Japanese Efforts to Remove N.J. ‘Comfort Women’ Monument Backfire

Japanese officials tried to remove the Comfort Women monument in Palisades Park, N.J. (photo by Steve Chong)

A Japanese effort to get a New Jersey town to remove its monument to Korean “Comfort Women” who were sexually enslaved by the Japanese army during World War II seems to have backfired. While that monument may have been the first in America to honor the victims of this wartime rape, Korean-American organizations have now stepped forward and vowed to build many more memorials.

The Japanese moves to remove the Palisades Park monument, the first U.S. memorial dedicated to the Comfort Women, has infuriated Korean-Americans, who see it as a denial that the wartime episode occurred. Comfort Women have been a source of tension between Korea and Japan.

On a visit to the Palisades Park monument last week, Chang Yoen Han, the president of the Korean American Association of Greater New York, said that the Japanese lawmakers had called the women prostitutes who sold their bodies for money — an accusation he called offensive, News Kann reported.

“The Comfort Women issue is a crucial international human rights issue, and we are planning to protest against the Japanese lawmakers’ improper remark,” he said. “We should preserve this monument in Palisades Park as a part of history, and it reminds us something which not to be repeated again in our history.”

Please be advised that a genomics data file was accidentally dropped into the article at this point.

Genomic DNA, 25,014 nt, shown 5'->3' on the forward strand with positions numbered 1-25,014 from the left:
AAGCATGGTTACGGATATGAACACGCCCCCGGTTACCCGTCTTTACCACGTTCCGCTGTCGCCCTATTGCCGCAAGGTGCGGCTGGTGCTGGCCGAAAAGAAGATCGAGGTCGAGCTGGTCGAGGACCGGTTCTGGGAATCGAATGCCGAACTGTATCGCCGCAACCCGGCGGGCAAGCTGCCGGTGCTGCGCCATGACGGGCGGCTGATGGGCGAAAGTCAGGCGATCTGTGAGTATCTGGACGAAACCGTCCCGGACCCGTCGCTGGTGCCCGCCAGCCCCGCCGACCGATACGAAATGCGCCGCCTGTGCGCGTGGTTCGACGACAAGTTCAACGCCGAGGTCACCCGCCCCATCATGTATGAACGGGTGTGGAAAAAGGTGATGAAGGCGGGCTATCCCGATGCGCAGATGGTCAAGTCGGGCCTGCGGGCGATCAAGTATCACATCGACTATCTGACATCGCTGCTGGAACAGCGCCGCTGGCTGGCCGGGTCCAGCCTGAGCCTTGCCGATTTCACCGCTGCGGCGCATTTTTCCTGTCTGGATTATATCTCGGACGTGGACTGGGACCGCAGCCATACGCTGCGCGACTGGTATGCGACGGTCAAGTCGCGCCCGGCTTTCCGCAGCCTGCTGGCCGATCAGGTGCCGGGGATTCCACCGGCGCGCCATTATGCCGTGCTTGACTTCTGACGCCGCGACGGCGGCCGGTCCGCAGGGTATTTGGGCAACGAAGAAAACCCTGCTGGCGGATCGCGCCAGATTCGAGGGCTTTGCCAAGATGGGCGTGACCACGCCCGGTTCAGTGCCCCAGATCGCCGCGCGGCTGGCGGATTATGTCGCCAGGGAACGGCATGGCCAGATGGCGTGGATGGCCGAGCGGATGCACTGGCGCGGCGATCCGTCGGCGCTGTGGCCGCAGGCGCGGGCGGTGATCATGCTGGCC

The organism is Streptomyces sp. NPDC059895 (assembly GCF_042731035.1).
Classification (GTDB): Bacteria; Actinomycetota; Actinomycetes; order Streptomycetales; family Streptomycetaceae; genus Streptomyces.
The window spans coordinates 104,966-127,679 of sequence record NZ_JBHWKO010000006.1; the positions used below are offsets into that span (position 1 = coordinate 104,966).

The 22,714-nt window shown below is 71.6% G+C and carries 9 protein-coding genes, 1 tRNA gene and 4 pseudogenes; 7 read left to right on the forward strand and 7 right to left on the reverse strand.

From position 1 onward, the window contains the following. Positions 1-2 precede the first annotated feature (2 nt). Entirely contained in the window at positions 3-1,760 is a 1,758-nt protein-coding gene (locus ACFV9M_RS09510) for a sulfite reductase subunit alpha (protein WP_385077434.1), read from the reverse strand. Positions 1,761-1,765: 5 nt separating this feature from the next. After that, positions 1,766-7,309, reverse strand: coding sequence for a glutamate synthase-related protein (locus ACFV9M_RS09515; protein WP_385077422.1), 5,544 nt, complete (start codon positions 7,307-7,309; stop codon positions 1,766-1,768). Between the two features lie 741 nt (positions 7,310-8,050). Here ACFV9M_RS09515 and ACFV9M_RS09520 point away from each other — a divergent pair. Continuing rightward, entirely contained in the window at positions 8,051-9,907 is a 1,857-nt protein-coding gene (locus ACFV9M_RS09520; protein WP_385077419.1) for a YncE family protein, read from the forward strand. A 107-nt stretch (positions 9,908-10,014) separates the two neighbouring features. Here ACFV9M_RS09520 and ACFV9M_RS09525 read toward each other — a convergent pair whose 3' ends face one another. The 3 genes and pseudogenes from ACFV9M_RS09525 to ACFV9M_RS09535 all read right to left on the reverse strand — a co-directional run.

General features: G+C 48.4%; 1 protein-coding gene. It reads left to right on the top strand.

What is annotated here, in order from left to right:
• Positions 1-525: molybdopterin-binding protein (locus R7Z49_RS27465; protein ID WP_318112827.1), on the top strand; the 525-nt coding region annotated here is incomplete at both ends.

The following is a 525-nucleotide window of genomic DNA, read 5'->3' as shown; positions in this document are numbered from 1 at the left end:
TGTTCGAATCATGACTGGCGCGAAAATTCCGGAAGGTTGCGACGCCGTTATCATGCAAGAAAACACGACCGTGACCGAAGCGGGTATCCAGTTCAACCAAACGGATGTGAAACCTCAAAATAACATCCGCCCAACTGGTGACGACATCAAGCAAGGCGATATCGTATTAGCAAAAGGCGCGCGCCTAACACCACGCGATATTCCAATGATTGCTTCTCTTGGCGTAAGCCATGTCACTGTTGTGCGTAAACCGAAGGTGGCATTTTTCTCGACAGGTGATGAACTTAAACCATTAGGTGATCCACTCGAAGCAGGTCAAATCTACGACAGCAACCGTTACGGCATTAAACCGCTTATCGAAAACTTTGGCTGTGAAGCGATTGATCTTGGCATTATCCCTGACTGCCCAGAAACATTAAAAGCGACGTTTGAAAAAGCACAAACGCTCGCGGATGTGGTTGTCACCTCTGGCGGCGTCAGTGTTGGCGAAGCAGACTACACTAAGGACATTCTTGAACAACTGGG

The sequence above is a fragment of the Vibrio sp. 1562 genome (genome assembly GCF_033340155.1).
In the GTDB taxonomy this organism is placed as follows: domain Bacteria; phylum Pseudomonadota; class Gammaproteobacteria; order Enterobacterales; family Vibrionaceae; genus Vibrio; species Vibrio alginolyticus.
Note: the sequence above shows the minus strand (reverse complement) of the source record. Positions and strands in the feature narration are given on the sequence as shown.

To keep the memory of Comfort Women’s ordeal alive, Han said, “We will take the lead in spreading the information throughout international society about these unpardonable atrocities against human beings, by erecting monuments to the Comfort Women in New York, Connecticut and Long Island.”

Meanwhile, another community organization, Korean American Civic Empowerment, said it plans to erect a monument and is contacting the authorities to inquire about naming a street in Flushing, Queens, after the Comfort Women, New York Ilbo reported.

One Comment

  1. Toshiaki Haginoya says:

    Basically, the believers of 200,000 women and girls mumbo-jumbo say Korean men were so weak cowards who were unable to put up any resistance against occupation forces while such a large number of their women were dragged to “rape centers.”

    This is somewhat understandable, however, if you look into the history of Korea under Yi-Dynasty, which provided hundreds of their women every year as a tribute to Chinese dynasties for about 500 years.

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